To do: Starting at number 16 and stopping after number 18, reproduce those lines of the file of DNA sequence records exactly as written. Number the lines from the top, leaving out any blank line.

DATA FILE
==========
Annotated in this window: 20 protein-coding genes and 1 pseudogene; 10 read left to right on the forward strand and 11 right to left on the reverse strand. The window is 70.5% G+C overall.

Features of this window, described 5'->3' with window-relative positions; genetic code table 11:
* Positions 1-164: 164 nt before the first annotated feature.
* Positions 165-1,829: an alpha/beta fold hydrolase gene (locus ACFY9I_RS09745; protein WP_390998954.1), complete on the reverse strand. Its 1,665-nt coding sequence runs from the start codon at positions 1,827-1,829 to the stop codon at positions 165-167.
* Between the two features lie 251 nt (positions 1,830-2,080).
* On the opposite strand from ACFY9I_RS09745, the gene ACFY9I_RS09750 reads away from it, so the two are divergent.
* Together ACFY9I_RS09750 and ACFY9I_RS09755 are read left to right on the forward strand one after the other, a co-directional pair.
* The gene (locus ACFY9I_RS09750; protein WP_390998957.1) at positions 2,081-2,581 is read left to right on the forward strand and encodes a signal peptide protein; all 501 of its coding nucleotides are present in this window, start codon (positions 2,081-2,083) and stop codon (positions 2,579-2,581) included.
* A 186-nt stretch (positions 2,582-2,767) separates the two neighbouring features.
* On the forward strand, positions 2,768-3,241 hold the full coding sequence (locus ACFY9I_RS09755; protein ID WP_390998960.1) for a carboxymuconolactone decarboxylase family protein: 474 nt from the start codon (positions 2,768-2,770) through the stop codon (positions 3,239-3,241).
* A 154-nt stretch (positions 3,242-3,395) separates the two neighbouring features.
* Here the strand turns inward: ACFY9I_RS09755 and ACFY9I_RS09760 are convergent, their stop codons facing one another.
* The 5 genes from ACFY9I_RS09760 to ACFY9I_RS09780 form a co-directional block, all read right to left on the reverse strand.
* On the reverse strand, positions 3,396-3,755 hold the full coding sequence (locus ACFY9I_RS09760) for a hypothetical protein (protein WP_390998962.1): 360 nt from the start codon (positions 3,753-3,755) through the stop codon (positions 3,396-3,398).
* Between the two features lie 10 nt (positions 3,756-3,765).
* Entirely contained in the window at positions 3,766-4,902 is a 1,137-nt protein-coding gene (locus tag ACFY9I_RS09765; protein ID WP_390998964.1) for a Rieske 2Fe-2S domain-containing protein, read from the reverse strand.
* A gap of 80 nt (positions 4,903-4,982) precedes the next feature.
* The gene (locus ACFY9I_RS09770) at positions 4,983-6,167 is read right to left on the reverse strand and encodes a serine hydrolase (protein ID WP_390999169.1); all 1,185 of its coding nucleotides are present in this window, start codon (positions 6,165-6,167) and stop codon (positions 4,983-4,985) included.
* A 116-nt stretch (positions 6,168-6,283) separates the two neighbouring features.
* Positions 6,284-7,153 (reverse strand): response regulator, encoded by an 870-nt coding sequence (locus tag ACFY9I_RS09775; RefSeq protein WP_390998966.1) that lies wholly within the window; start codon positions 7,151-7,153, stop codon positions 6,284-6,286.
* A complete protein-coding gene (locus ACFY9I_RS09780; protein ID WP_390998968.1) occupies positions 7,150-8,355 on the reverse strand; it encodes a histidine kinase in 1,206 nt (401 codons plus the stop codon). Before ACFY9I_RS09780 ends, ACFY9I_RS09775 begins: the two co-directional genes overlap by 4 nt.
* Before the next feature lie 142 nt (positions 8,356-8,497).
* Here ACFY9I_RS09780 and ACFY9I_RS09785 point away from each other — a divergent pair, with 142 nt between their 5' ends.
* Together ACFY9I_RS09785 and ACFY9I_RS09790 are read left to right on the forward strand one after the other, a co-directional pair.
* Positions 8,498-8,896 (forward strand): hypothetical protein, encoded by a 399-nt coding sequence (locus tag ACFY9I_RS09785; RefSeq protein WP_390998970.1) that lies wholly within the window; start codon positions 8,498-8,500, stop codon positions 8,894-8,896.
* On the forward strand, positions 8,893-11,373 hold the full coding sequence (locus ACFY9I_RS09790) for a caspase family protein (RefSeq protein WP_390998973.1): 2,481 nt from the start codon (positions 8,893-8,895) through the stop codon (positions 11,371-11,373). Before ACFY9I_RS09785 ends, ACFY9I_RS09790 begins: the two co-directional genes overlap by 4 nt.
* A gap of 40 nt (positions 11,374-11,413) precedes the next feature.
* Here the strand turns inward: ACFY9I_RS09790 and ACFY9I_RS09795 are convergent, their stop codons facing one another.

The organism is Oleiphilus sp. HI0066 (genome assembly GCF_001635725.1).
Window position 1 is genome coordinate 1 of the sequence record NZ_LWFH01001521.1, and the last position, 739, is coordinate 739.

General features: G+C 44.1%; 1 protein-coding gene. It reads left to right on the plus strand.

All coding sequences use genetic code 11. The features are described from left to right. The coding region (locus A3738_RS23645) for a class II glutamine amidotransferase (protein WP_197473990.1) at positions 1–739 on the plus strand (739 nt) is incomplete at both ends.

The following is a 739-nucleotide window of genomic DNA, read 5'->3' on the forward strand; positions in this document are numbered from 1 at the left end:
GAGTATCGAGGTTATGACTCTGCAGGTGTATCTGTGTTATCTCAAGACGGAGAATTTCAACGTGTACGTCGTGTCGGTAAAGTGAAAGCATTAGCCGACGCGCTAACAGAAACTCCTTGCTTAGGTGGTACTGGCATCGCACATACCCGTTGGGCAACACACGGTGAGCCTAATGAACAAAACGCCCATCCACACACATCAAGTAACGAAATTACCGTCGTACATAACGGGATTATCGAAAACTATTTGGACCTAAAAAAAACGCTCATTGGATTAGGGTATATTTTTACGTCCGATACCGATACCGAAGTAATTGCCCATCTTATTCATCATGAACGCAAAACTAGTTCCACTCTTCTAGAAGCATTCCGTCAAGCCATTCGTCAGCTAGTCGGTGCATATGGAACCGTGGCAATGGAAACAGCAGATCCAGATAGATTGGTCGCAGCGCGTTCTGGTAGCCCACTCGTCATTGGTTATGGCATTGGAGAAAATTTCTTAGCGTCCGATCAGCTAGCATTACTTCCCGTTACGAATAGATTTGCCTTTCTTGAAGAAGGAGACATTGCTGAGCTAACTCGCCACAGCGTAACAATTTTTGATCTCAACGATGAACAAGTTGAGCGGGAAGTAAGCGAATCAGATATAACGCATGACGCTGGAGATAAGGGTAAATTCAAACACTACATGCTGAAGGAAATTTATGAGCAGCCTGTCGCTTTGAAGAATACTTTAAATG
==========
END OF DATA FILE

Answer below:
* Entirely contained in the window at positions 3,766-4,902 is a 1,137-nt protein-coding gene (locus tag ACFY9I_RS09765; protein ID WP_390998964.1) for a Rieske 2Fe-2S domain-containing protein, read from the reverse strand.
* A gap of 80 nt (positions 4,903-4,982) precedes the next feature.
* The gene (locus ACFY9I_RS09770) at positions 4,983-6,167 is read right to left on the reverse strand and encodes a serine hydrolase (protein ID WP_390999169.1); all 1,185 of its coding nucleotides are present in this window, start codon (positions 6,165-6,167) and stop codon (positions 4,983-4,985) included.